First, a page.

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The North Wind is an independent student publication serving the Northern Michigan University community. It is partially funded by the Student Activity Fee. The North Wind digital paper is published daily during the fall and winter semesters except on university holidays and during exam weeks. The North Wind Board of Directors is composed of representatives of the student body, faculty, administration and area media.

Opinion-- A list of regrets before I graduate
Opinion-- A list of regrets before I graduate
Sal Wiertella March 1, 2024

NMU community members take part in national school walkout

Over 50 NMU students, faculty and administration gather in the academic mall to stand in solidarity with those from the Florida high school that experienced a mass shooting a month ago where 17 people died. Photo by: Trevor Drew

It only takes 17 minutes to stand up to a nationwide issue, and students around the United States demonstrated what it means to peacefully protest on Wednesday morning during the nationwide school walkouts.

NMU students, along with members of the Marquette community, took a stand against gun violence in schools by participating in the walkouts in hopes of sparking further dialogue.

The walkouts started at 10 a.m. and ended at 10:17 a.m.—one minute for each of the 17 students and staff who died in the shooting at Marjory Stoneman Douglas High School in Parkland, Florida, on Feb. 14.

Groups of students, faculty and administration gathered in the academic mall, along with other areas around campus, to stand in solidarity, speaking their feelings on school shootings and gun control.

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It was clarified that no student participating would be punished by the university itself, but faculty had full discretion over their individual classes, as said in an email that was sent out March 2 from President Fritz Erickson.

Amanda Onusko, a junior social work major, left her social work practice methods class to participate. When the Florida shooting happened, Onusko said she was appalled and felt like crying, but she also was not surprised.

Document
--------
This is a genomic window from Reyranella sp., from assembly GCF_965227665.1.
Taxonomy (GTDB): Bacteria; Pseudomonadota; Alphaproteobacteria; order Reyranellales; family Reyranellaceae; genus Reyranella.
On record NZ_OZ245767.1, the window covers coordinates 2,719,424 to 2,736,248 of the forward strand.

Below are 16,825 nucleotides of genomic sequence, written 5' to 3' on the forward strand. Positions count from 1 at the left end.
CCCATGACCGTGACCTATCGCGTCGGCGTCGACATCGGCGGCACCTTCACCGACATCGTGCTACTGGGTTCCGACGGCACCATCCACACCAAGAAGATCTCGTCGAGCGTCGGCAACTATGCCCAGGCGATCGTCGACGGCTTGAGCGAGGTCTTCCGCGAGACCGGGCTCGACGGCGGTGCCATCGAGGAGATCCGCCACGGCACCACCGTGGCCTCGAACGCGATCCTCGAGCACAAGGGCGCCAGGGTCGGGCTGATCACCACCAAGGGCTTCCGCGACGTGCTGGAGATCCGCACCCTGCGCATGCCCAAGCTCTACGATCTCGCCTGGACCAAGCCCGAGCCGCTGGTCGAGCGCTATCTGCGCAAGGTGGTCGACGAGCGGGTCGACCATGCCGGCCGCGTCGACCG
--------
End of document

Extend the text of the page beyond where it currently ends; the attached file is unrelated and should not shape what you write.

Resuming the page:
“Right now in this moment, it’s most important to think about the loss of life, but also to celebrate the lives of those young individuals that were here at the time that they were—the life that they were living,” Onusko said.

Onusko said she walked out in solidarity with all of the people around the United States that aren’t being heard. Although none of the events have affected anyone close to her, it’s not to say it will always be like that, she said.

“It’s amazing to see everyone collectively coming together, taking a stand and participating,” she said.

The free and open exchange of ideas is an essential part of the university and NMU community, Erickson said. He thinks it’s important for everyone in the university and community to support the cause, he said.

“Regardless of the issue, I derive great satisfaction and feel great pride with our students who express their opinions in a peaceful, respectful fashion,” he said.

Erickson participated in the walkouts to support the students making a statement, he said, and thanked all of the students who participated for their passion and commitment.
“We have wonderful students who are committed to their particular ideals and are committed to sharing their views of the world in a multitude of different ways,” Erickson said. “We as a university and a community welcome that and celebrate that.”

Regardless of whether everyone agreed with the walkout, those protesting have the right to speak on social issues, Erickson said.

Students should be active participants in whatever political perspective they have, he said, and active political engagement across the political spectrum is healthy, and also up to the individual to decide.

While some high school students may be punished with suspension for walking out, Erickson said he spoke with the NMU admissions office and NMU will not put future students at a disadvantage if they were suspended for participating.

“One of the areas that I tend to push back against is when people say ‘It’s OK to speak but not when it’s uncomfortable for me.’ I believe that’s the very nature of censorship,” he said. “The idea of giving our students or anybody else that’s going to choose to walk out the opportunity to express themselves that way is really important to us.”

Schools in the area also participated, including Negaunee High School, where students walked to the auditorium and had a 17-minute moment of silence to honor the victims of the Florida shooting.

“It was done with class, it was done respectfully, and I’m very proud with our students on how they handled themselves and how they went about it,” Principal Mark Marana said.

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